Season 1, Episode 8

Skyrail – part 1

Benjamin Starr interviews Craig Pocock, the Managing Director of Skyrail Rainforest Cable way, one of the must do attractions when visiting Cairns and Tropical North Queensland.

Craig shares the history and development of Skyrail and what it takes to run one of the world’s leading eco-tourism attractions. 

Hosts & Guests

Benjamin Starr

Craig Pocock

Links

Skyrail

Read the transcript

Ben: So we’re driving our own adventure we’re actually live on location at the minute traveling up we’ve got Chris here we’ve got Marnie and Craig Pocock is with us, as we travel on SkyRail. You know what I’ve noticed coming up here just to start is you never had #skyrail before when I was here so things are changing.

Craig: Yeah absolutely.  Tourism’s changing. I’ve been in business now for over 20-years and I think the last five years of been the most dynamic that I’ve ever seen and that’s largely driven by the consumer. The guests, the tourists to the region, what they’re looking for the style of experience and really the expectation they have of the experiences.

Ben: What are their expectations?

Craig: If I look back in time and I look back to when Cairns was at its peak which was around 2000 to 2004, tourism into the region was largely driven by group business, it was largely underpinned by Japanese.  Today what we see is a just a plethora of nationalities coming in the region, a lot of Chinese, but still a lot of domestic markets the way people travel to Cairns is completely different. So we had a lot of self-drive we get a lot of last minute style visitation with budget, you know the change in air carriers. The expectation used to be more of a passive consumption of our product.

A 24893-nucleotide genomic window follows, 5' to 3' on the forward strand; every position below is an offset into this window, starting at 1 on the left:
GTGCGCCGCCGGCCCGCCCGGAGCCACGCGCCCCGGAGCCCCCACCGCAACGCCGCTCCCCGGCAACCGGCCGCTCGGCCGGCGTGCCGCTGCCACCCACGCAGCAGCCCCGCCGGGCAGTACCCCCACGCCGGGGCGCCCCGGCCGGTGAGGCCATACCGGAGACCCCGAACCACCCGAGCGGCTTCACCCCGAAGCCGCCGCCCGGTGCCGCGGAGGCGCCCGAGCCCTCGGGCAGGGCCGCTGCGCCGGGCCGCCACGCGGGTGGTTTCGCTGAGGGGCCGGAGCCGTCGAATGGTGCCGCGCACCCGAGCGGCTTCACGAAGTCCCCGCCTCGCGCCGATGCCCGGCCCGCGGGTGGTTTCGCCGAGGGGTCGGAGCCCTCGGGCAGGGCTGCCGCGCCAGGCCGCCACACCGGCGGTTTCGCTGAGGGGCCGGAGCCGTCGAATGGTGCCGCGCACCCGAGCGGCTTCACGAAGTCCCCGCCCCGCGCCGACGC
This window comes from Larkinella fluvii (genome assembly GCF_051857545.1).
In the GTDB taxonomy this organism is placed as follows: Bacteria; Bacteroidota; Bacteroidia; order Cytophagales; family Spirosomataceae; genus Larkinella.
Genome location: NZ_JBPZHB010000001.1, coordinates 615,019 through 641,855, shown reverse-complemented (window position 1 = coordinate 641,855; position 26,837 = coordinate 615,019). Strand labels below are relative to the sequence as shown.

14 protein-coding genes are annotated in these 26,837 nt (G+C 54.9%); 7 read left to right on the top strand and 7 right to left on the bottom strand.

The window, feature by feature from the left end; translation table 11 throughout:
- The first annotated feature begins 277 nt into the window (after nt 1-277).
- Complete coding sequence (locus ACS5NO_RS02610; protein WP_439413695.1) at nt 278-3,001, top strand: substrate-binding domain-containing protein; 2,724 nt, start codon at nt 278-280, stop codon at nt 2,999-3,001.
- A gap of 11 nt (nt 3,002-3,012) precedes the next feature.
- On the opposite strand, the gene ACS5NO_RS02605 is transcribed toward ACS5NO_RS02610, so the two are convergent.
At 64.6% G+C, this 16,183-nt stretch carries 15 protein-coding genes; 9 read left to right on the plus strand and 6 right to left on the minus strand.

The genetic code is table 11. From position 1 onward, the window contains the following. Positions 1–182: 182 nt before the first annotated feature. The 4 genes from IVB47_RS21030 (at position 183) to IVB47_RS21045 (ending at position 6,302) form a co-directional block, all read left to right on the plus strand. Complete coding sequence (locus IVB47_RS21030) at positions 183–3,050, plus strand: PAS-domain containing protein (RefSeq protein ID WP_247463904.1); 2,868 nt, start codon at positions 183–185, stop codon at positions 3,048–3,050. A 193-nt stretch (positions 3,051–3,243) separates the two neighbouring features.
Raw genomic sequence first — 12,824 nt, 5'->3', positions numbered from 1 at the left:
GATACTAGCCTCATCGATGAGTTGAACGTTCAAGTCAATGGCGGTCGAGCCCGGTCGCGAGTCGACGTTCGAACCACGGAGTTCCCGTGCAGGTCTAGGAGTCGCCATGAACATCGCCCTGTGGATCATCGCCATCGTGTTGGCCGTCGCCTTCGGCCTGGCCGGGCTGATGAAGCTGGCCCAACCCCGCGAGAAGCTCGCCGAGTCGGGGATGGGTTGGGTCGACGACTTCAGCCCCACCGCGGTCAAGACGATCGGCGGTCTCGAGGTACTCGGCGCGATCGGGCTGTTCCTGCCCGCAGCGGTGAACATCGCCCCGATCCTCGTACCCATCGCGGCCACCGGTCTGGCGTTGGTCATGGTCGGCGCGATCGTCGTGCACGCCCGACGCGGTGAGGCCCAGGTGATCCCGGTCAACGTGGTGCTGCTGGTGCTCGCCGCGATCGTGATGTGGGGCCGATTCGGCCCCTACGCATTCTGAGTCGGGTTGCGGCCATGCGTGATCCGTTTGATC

Ben: Yeah. 

Craig: So, they are used to like to look and smell and listen, but that was it. The expectation now is they want to learn, and they want to understand. The mantra of our about business from the start has always been when we get someone on board Skyrail, we really wanted to try and touch them, so that when they left our product, whether they knew it or not,  they walked away as an accidental eco tourist, and we’re finding now that people want to really engage with that message.